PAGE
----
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Martial arts tests keep sport safe
Posted on Sun, Apr 10, 2011 at 8:44 am
by IDMA Editor

As a physician who specializes in sports medicine and who has served as a ringside doctor for boxing and mixed martial arts, I applaud the state Legislature's commitment to issues of safety in sports.

As a doctor who has treated athletes who compete in mixed martial arts, I can tell you unequivocally that the sport is safe, when properly regulated.

A recent study in the New England Journal of Medicine found a direct correlation between brain injury, rounds fought and number of head blows fighters receive. Mixed martial arts fights only last three to five rounds and much of that consists of wrestling. A John Hopkins University study concluded that in terms of brain trauma, mixed martial arts was safer that boxing.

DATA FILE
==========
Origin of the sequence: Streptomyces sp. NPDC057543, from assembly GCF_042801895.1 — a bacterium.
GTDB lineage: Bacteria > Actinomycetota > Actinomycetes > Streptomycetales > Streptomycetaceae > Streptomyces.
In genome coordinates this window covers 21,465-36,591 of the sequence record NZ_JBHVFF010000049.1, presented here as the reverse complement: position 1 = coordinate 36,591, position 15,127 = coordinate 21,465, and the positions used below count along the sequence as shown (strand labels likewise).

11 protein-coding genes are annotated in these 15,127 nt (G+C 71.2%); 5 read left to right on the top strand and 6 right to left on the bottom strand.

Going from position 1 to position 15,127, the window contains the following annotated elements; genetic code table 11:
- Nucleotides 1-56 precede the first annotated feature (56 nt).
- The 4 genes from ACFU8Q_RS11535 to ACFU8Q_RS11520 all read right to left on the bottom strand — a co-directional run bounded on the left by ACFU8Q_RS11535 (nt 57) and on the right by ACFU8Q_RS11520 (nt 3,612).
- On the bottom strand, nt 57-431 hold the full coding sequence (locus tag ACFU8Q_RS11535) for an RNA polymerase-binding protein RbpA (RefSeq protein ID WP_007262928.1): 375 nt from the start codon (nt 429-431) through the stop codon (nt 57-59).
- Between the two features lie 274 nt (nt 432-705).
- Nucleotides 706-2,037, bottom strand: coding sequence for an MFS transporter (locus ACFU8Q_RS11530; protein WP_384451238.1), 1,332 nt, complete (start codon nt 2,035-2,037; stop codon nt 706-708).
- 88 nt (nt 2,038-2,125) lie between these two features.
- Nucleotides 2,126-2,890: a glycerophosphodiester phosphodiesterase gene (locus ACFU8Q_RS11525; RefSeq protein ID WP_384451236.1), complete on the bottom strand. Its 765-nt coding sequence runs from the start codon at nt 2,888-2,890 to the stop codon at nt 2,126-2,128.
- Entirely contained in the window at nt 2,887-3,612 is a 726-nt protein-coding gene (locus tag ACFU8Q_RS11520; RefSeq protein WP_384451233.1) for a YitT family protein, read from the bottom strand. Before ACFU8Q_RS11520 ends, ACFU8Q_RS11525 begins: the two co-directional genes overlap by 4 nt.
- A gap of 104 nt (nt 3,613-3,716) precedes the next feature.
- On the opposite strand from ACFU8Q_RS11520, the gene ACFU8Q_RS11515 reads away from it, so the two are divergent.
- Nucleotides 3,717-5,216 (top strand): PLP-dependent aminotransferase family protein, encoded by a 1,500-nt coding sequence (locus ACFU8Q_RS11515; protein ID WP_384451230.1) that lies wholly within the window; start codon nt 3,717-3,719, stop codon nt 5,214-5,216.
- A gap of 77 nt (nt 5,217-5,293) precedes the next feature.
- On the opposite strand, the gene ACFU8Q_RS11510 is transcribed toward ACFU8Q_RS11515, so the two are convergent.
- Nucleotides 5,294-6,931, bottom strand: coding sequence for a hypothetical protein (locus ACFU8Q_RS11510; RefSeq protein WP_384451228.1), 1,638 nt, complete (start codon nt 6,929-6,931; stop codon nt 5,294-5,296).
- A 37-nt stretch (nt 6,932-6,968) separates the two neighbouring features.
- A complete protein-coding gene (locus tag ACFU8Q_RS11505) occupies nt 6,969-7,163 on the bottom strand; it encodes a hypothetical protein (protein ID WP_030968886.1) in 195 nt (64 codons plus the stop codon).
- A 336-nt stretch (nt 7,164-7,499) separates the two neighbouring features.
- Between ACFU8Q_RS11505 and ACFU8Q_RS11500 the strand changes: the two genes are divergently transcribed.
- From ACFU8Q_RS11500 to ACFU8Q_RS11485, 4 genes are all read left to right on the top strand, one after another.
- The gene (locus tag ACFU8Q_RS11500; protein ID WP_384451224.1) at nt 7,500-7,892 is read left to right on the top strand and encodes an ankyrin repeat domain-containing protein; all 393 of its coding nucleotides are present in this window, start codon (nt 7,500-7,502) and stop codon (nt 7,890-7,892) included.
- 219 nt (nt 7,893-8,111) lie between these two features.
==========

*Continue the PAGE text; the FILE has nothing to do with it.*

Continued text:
The Ultimate Fighting Championship has one of the strictest concussion policies I have encountered in sports. The average time an NFL player sat out due to a concussion from 2002 to 2007 was 4.73 days. The UFC bars fighters from physical contact for at least 60 days (including training) and must be cleared by a doctor after concussions.

The UFC has mandatory steroid and recreational drug testing. Referees can end a fight at any time. The league requires MRIs, angiograms, baseline ophthalmological exams and blood screening for fighters, plus four ringside doctors and two ambulances at each venue.

Voting to regulate mixed martial arts will help ensure that these athletes can compete safely in New York.

Todd Schlifstein teaches at New York University School of Medicine, is a ringside doctor for boxing and mixed martial arts, and has testified at congressional hearings as a medical expert.



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